High winds on Île de la Possession
On their expedition around the Antarctic, Iris Thurnherr and Pascal Graf visit various subantarctic islands in the Southern Ocean that host unique ecosystems. The researchers are collecting samples in order to learn more about the water cycle.
Today is a special day – 31 December 2016 – the last day of the year. And we’re waiting eagerly – not for the New Year’s Eve party, like the crew of the Russian ship, but for our helicopter ride to Île de la Possession, one of the Crozet islands in the southern Indian Ocean (see box).
I’ve been gearing up for this moment for a long time, and I’m really looking forward to it. Pascal Graf (see his blog) and I have pored over the maps, labelled all the bottles for collecting water samples, and carefully checked our clothes inside and out, so as not to introduce any foreign plant or animal species onto the island. We know how to open the helicopter under water should we crash into the sea, and have studied every detail of the weather forecast.
Over the sea to sand
Two hours later and we’re still waiting; the helicopter can’t start up as the wind is too strong. A number of teams want to get to the island and are sitting around impatiently. There’s a mixture of pessimism and pent-up energy. One thing I’ve learnt on the ship: with so many people living at close quarters, rumours spring up pretty fast. This particular morning is no different, and there’s speculation as to whether we can make a crossing to the island by dinghy. The island authorities have forbidden such a landing in all but exceptional cases. So does this count as one?
15 minutes later we get confirmation: we can now cross to the island by dinghy. After three long hours of waiting and worrying, it’s now all hustle and bustle on board. I grab my dry suit from the cabin, collect a life jacket and am ready to set off with Pascal and Nicolas, a marine researcher, for our destination – Île de la Possession.
The sea is very rough and the wind is whipping the surface water into an ice-cold spray. Luckily the shore soon looms into view. The dinghy makes a safe landing on the beach, but we get a hostile reception – the wind blasts sand grains at us so forcefully, they seem to pierce through to the skin (and several days later our hair is still full of sand). But at last we’re on the island!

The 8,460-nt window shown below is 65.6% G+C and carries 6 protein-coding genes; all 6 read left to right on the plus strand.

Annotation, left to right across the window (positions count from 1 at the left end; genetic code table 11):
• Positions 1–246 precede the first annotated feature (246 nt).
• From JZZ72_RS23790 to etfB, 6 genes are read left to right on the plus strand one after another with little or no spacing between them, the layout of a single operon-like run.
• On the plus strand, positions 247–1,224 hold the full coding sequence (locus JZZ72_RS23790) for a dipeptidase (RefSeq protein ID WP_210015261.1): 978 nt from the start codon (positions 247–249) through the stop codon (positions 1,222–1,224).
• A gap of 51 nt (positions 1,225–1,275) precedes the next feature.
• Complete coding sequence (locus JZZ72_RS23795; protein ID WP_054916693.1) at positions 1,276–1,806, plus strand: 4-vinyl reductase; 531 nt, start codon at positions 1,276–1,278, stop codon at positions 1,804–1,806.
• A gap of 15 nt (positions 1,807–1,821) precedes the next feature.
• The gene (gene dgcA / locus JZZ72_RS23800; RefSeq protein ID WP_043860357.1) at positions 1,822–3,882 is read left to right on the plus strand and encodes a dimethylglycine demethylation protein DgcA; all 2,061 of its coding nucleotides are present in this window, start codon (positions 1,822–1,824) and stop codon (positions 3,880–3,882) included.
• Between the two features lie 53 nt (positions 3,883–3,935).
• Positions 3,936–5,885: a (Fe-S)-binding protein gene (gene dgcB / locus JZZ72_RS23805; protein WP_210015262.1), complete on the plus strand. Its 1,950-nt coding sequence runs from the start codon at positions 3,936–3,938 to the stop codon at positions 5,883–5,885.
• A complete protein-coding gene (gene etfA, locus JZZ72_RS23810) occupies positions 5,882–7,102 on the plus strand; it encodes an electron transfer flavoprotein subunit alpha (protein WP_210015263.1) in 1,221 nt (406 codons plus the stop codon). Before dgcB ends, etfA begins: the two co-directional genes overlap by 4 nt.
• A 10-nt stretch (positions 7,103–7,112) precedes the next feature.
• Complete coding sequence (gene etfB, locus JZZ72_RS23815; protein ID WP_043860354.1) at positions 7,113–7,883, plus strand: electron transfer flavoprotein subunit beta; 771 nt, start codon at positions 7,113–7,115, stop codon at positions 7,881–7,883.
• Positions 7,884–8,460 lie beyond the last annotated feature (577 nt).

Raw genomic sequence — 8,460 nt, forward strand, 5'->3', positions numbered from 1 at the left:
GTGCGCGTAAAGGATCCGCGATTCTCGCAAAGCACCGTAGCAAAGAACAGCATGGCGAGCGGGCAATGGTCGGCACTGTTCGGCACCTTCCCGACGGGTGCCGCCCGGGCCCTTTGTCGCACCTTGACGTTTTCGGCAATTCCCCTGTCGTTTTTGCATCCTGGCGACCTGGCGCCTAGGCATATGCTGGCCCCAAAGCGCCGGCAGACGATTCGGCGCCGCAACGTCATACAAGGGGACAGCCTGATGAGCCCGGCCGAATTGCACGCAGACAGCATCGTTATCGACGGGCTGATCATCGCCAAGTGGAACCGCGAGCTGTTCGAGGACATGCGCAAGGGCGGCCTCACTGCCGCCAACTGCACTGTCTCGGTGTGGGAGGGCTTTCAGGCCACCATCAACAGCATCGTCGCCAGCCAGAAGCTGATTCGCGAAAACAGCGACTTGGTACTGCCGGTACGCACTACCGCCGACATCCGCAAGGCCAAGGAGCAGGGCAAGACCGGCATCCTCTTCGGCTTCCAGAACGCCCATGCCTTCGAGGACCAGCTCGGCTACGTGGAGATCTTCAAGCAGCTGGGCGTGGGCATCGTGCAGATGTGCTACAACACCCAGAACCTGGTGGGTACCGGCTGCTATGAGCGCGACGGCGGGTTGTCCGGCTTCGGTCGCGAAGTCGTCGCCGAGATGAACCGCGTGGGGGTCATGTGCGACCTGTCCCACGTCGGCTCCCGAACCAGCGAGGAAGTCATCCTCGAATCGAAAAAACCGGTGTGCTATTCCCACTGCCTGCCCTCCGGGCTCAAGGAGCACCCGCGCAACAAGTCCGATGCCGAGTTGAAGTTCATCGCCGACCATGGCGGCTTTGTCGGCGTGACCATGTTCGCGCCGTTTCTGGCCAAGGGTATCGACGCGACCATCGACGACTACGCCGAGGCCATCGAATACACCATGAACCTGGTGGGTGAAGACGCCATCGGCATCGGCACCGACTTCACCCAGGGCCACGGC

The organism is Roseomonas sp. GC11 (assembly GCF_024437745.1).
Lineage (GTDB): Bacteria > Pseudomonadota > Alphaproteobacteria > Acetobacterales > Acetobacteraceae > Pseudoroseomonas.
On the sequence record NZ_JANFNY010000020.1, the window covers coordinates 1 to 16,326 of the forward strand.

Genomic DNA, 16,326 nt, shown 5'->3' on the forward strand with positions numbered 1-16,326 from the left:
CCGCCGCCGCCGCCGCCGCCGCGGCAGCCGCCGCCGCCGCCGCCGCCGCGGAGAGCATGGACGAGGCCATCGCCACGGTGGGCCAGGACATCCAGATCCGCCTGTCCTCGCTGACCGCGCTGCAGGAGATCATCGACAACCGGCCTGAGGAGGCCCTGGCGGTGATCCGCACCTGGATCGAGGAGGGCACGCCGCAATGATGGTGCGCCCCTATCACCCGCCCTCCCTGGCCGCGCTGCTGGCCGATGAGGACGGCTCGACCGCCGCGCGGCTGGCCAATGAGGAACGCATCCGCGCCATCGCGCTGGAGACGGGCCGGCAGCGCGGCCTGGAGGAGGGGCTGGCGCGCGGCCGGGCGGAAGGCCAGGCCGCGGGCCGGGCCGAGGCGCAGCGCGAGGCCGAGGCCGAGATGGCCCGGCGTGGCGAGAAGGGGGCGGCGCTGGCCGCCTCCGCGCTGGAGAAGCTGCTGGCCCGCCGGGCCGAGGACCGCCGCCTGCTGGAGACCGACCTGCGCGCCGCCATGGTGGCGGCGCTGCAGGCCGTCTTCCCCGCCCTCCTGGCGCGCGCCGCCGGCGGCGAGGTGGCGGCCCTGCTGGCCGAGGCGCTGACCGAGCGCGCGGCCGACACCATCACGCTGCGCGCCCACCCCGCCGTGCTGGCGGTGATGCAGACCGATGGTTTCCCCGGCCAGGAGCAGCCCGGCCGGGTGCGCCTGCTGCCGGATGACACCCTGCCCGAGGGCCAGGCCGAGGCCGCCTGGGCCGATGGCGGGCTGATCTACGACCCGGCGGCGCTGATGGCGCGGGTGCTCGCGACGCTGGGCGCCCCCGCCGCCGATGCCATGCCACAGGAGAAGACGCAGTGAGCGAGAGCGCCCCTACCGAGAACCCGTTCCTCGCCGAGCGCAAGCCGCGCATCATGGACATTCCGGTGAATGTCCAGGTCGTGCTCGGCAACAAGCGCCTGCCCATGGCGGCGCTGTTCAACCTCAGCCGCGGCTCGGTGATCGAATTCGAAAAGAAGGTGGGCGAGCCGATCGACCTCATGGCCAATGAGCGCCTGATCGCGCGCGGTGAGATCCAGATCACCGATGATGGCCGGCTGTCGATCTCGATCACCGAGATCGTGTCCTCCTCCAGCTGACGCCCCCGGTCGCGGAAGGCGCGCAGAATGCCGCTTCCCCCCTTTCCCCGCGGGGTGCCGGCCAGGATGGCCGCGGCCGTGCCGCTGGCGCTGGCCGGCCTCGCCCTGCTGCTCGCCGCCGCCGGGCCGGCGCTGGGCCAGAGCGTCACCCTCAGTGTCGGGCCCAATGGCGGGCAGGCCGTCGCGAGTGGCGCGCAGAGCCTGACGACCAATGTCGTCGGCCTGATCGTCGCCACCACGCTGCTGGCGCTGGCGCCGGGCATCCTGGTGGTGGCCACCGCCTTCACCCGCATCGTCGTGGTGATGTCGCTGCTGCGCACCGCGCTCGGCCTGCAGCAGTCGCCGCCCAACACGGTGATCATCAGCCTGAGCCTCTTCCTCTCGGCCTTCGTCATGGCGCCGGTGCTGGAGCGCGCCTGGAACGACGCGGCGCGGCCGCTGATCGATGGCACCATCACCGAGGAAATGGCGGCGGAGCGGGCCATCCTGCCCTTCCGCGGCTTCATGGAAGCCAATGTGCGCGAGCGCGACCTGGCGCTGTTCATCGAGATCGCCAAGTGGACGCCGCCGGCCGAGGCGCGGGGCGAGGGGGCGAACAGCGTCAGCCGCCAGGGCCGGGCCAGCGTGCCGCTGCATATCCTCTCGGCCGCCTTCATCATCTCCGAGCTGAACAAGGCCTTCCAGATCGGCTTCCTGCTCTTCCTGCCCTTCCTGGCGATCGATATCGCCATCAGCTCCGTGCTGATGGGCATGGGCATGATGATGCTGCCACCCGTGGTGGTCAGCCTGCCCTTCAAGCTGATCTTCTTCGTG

On dry land we’re greeted by Caspar, a scientist from the local research station, who will guide us across the lakeland. It’s going to be no stroll: with the subantarctic sea air beating around our ears, it seems we’ll have to reckon with chilblains rather than sunburn. But we’re already three hours late, so let’s get going!
Hold on a moment now – there aren’t enough snowshoes for Pascal, Nicolas and me. And we need these, as we mustn’t damage the plants and earth off the trail. What’s more, the next dinghy load of researchers tell us that there can be no more crossings due to the high winds and waves. Some of the teams now have a real problem: not all their sampling equipment or team members have reached the island yet. We’re so close to our goal, yet still so far away!
Solved by team spirit
We soon come up with a solution: Nicolas and I will go to collect the water samples; Pascal will help the other teams on the beach. Leaving the penguin colony behind us, we set off over the marshland to a flat valley. The snowshoes feel strange, but I’m glad to have them – without, I would sink knee-deep into the ground.
We come across an area full of lakes, one of which, lying secluded 100 metres above sea level, is perfect for our purposes. Laden with water bottles, we find our way back to the beach three hours later, with still time to spare for a photo with the penguins. Thank goodness the wind has dropped; we all reach the ship safely – just in time for the New Year’s Eve party!
Lessons for life
Those days on the island are a challenge and I learn a huge amount. The teamwork on the island, both with the guides and amongst the researchers, is terrific. It’s impressive how expedition members tackling very different projects all help one another to achieve their goals.
A series on the Antarctic expedition
The researchers of the Swiss Polar Institute’s Antarctic Circumpolar Expedition (ACE) are currently on the first leg of their journey to circumnavigate the Antarctic on the Russian icebreaker Akademik Treshnikov, sailing from Cape Town to Hobart in Tasmania. ETH researchers on board are recording their experiences in the Zukunftsblog.